DECEMBER 1-2, 2000 5 KISLEV 5761
- Rabbi Reuven Semah
"And Yitzhak entreated Hashem opposite his wife" (Beresheet 19:21)
Our perashah opens with a difficult situation. Yitzhak marries Ribkah. However, Ribkah is unable to conceive. The Torah states that Yitzhak was forty years old when he married Ribkah, and she gave birth when he was sixty. Therefore, the Torah actually states that Yitzhak and Ribkah prayed for 20 years. They "entreated," which means fervent prayer with tears. The Talmud (Yebamot 64) states that the reason why the forefathers were barren was because Hashem desires the prayers of the sadikim.
Rabbi R. Melamed asks, "Doesn't it seem unfair to put these righteous ones through such agony because Hashem loves their prayers?" The answer could be understood with the following comparison. A woman who has a child goes through a lot of difficulty, especially at the time of birth. However, the joy of having a child far outweighs the pain. Similarly, the joy that the sadik has knowing that Hashem loves her prayer and brings her closer to Hashem far outweighs the sorrow of not having a child. This closeness to Hashem is our eternity and joy in the next world. Rabbi Avigdor Miller adds that the many years of childlessness caused these great personalities, the forefathers and Matriarchs, to pour out their hearts in countless fervent prayers, thus gaining for themselves greater awareness of G-d, and more keen perception of His control over the destinies of men. This perfection is what Hashem "desires of the righteous," for their own benefit - out of His love for them.
I will end off with a beautiful thought from Rabbi Miller that is most relevant today. The Torah in Perashat Vayera said that Abraham and Sarah were old, well on in years, the way of the women ceased to be with Sarah. This is the expression of an almost lost hope, when the old pair had full cause to despair. One of the reasons why Hashem caused them to wait so long was to teach the symbolic lesson that G-d's plan will be carried out eventually, even when all hope seems to be lost. Thus the nation which is derived from Yitzhak is given the model of faith in G-d's final salvation despite the long era of exile and persecution and opposition by the nations and their ideologies. Keep the faith! Shabbat Shalom.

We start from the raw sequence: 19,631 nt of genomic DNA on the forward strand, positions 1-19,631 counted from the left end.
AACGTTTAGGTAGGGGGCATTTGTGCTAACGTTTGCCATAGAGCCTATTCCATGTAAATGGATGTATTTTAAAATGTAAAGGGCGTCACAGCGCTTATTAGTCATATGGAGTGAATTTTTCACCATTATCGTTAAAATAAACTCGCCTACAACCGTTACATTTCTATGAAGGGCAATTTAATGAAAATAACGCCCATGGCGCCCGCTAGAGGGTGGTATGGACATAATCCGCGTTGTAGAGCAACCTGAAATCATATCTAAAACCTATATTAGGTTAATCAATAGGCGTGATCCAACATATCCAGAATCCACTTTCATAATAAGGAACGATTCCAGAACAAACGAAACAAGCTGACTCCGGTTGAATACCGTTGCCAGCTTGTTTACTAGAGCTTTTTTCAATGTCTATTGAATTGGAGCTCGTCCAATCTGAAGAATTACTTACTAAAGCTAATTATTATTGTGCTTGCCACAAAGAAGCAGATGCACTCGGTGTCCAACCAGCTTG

- Rabbi Shmuel Choueka
"And Yitzhak was extremely frightened" (Beresheet 27:33)
When Yitzhak realized that he gave the blessings to Ya'akob, instead of to Esav, he grew extremely frightened. He realized that his whole life he was under the impression that Esav needs the blessings and not Ya'akob, and all of a sudden he sees that he is grossly mistaken. Through Divine Providence, it was shown to him that Ya'akob should get the blessings. The Midrash says that Yitzhak was more frightened when he discovered who took the blessings than when he was lying on the altar, ready to be slaughtered! Can we imagine a person ready to die, waiting for the blade to fall, and yet this is more terrifying? The answer is that when a person lives his life one way and then realizes his whole life he was mistaken, that is a terrible shock, as great if not greater than facing death. To realize that his whole approach was not correct is a difficult test!